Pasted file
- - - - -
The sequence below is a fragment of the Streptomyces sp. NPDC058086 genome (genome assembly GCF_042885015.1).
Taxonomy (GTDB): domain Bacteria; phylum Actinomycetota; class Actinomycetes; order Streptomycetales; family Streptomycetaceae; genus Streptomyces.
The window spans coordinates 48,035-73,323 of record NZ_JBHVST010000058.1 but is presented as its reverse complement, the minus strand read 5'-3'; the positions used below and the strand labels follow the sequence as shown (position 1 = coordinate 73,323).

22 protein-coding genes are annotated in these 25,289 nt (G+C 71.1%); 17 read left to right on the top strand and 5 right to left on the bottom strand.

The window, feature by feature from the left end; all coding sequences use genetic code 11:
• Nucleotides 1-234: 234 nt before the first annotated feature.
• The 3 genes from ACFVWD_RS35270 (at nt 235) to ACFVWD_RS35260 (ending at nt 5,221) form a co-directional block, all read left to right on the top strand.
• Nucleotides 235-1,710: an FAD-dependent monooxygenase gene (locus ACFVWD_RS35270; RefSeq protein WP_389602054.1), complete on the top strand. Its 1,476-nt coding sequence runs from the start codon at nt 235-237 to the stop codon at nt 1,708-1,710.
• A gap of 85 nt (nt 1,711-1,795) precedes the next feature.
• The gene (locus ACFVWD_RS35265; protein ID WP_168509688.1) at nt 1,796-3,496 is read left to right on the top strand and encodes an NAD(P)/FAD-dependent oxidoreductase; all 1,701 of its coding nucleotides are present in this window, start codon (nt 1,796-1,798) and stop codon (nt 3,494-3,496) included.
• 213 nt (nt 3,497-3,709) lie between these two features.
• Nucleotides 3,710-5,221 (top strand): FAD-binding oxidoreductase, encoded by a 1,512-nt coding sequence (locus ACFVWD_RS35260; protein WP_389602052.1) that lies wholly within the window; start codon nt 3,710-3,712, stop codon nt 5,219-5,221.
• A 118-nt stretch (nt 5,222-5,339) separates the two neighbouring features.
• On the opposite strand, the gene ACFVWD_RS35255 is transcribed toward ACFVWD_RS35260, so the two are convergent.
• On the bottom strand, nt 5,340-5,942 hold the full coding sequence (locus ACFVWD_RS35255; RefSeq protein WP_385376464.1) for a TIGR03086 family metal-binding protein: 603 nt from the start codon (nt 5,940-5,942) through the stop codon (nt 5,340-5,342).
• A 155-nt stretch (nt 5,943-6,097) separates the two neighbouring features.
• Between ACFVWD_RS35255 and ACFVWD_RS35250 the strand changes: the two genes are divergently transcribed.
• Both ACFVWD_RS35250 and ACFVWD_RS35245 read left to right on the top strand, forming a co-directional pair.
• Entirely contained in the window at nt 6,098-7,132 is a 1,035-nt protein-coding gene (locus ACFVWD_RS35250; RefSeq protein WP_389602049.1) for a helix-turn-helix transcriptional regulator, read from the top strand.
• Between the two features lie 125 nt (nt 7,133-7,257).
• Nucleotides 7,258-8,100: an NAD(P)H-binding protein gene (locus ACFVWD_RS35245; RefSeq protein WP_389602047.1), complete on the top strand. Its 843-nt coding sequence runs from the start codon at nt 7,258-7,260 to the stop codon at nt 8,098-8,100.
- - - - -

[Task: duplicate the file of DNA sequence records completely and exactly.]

The sequence below is a fragment of the Streptomyces sp. NPDC058086 genome (genome assembly GCF_042885015.1).
Taxonomy (GTDB): domain Bacteria; phylum Actinomycetota; class Actinomycetes; order Streptomycetales; family Streptomycetaceae; genus Streptomyces.
The window spans coordinates 48,035-73,323 of record NZ_JBHVST010000058.1 but is presented as its reverse complement, the minus strand read 5'-3'; the positions used below and the strand labels follow the sequence as shown (position 1 = coordinate 73,323).

22 protein-coding genes are annotated in these 25,289 nt (G+C 71.1%); 17 read left to right on the top strand and 5 right to left on the bottom strand.

The window, feature by feature from the left end; all coding sequences use genetic code 11:
• Nucleotides 1-234: 234 nt before the first annotated feature.
• The 3 genes from ACFVWD_RS35270 (at nt 235) to ACFVWD_RS35260 (ending at nt 5,221) form a co-directional block, all read left to right on the top strand.
• Nucleotides 235-1,710: an FAD-dependent monooxygenase gene (locus ACFVWD_RS35270; RefSeq protein WP_389602054.1), complete on the top strand. Its 1,476-nt coding sequence runs from the start codon at nt 235-237 to the stop codon at nt 1,708-1,710.
• A gap of 85 nt (nt 1,711-1,795) precedes the next feature.
• The gene (locus ACFVWD_RS35265; protein ID WP_168509688.1) at nt 1,796-3,496 is read left to right on the top strand and encodes an NAD(P)/FAD-dependent oxidoreductase; all 1,701 of its coding nucleotides are present in this window, start codon (nt 1,796-1,798) and stop codon (nt 3,494-3,496) included.
• 213 nt (nt 3,497-3,709) lie between these two features.
• Nucleotides 3,710-5,221 (top strand): FAD-binding oxidoreductase, encoded by a 1,512-nt coding sequence (locus ACFVWD_RS35260; protein WP_389602052.1) that lies wholly within the window; start codon nt 3,710-3,712, stop codon nt 5,219-5,221.
• A 118-nt stretch (nt 5,222-5,339) separates the two neighbouring features.
• On the opposite strand, the gene ACFVWD_RS35255 is transcribed toward ACFVWD_RS35260, so the two are convergent.
• On the bottom strand, nt 5,340-5,942 hold the full coding sequence (locus ACFVWD_RS35255; RefSeq protein WP_385376464.1) for a TIGR03086 family metal-binding protein: 603 nt from the start codon (nt 5,940-5,942) through the stop codon (nt 5,340-5,342).
• A 155-nt stretch (nt 5,943-6,097) separates the two neighbouring features.
• Between ACFVWD_RS35255 and ACFVWD_RS35250 the strand changes: the two genes are divergently transcribed.
• Both ACFVWD_RS35250 and ACFVWD_RS35245 read left to right on the top strand, forming a co-directional pair.
• Entirely contained in the window at nt 6,098-7,132 is a 1,035-nt protein-coding gene (locus ACFVWD_RS35250; RefSeq protein WP_389602049.1) for a helix-turn-helix transcriptional regulator, read from the top strand.
• Between the two features lie 125 nt (nt 7,133-7,257).
• Nucleotides 7,258-8,100: an NAD(P)H-binding protein gene (locus ACFVWD_RS35245; RefSeq protein WP_389602047.1), complete on the top strand. Its 843-nt coding sequence runs from the start codon at nt 7,258-7,260 to the stop codon at nt 8,098-8,100.